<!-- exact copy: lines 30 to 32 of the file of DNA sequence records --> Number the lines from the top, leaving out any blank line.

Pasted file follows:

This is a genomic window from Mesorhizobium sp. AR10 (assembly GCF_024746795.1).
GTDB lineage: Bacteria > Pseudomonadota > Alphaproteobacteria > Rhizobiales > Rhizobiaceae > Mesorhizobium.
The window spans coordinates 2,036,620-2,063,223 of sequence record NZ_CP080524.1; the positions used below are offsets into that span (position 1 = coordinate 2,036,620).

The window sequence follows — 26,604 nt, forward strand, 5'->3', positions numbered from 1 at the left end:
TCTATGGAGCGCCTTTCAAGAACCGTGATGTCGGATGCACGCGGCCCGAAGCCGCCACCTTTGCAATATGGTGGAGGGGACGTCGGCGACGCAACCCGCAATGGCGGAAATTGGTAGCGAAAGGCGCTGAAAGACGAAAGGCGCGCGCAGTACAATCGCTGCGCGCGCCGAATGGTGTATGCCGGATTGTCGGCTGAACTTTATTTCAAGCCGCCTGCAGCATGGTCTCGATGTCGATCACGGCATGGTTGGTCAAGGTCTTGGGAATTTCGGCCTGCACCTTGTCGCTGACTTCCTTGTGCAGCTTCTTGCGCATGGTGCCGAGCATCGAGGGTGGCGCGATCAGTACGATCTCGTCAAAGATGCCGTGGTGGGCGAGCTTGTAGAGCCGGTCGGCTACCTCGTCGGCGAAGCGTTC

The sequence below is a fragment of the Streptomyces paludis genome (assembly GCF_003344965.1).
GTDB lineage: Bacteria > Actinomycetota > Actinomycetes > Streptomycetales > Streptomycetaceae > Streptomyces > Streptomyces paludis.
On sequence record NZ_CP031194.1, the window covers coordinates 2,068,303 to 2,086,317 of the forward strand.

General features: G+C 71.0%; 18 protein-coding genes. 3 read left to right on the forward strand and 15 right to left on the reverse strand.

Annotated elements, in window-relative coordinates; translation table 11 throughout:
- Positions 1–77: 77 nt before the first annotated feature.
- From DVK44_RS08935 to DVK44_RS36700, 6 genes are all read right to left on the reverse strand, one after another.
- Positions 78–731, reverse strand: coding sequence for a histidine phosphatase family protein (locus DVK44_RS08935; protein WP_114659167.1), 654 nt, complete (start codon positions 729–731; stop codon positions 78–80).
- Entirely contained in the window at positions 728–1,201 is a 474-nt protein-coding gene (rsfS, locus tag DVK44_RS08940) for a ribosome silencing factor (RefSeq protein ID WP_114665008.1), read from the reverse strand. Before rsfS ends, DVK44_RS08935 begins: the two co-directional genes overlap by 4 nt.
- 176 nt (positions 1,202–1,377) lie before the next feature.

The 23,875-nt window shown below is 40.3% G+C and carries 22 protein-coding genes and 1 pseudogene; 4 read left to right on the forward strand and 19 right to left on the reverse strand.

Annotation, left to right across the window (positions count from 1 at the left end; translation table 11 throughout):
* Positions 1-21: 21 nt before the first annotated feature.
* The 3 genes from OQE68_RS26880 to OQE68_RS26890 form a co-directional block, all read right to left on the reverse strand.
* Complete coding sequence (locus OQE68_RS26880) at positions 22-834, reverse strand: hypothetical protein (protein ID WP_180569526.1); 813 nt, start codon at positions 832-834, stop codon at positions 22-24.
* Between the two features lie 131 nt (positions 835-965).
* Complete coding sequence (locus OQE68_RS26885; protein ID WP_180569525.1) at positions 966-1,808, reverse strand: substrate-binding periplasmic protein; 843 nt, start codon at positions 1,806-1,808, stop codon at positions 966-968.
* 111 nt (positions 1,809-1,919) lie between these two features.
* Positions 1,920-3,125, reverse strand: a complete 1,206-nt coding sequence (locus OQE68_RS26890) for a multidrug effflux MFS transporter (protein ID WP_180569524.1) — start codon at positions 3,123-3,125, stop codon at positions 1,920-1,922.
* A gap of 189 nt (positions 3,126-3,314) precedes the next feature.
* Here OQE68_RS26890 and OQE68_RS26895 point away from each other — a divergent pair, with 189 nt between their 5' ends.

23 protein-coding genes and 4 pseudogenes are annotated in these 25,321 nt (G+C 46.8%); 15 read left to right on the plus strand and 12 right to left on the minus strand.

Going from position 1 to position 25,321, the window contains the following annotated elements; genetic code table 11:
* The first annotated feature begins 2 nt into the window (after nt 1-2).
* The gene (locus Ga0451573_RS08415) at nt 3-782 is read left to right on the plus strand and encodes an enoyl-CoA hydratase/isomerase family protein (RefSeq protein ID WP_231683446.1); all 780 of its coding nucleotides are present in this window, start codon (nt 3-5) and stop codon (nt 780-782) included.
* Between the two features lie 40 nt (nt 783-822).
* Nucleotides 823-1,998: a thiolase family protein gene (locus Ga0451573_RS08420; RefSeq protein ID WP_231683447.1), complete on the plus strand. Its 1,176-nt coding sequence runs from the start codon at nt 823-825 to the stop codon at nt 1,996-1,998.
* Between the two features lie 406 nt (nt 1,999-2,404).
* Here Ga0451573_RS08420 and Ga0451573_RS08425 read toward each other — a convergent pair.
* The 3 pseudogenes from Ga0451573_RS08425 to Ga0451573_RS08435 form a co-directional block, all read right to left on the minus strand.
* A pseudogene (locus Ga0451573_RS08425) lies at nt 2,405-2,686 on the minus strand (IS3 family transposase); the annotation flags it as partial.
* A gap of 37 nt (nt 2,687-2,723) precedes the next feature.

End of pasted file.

* The gene (locus Ga0451573_RS08415) at nt 3-782 is read left to right on the plus strand and encodes an enoyl-CoA hydratase/isomerase family protein (RefSeq protein ID WP_231683446.1); all 780 of its coding nucleotides are present in this window, start codon (nt 3-5) and stop codon (nt 780-782) included.
* Between the two features lie 40 nt (nt 783-822).
* Nucleotides 823-1,998: a thiolase family protein gene (locus Ga0451573_RS08420; RefSeq protein ID WP_231683447.1), complete on the plus strand. Its 1,176-nt coding sequence runs from the start codon at nt 823-825 to the stop codon at nt 1,996-1,998.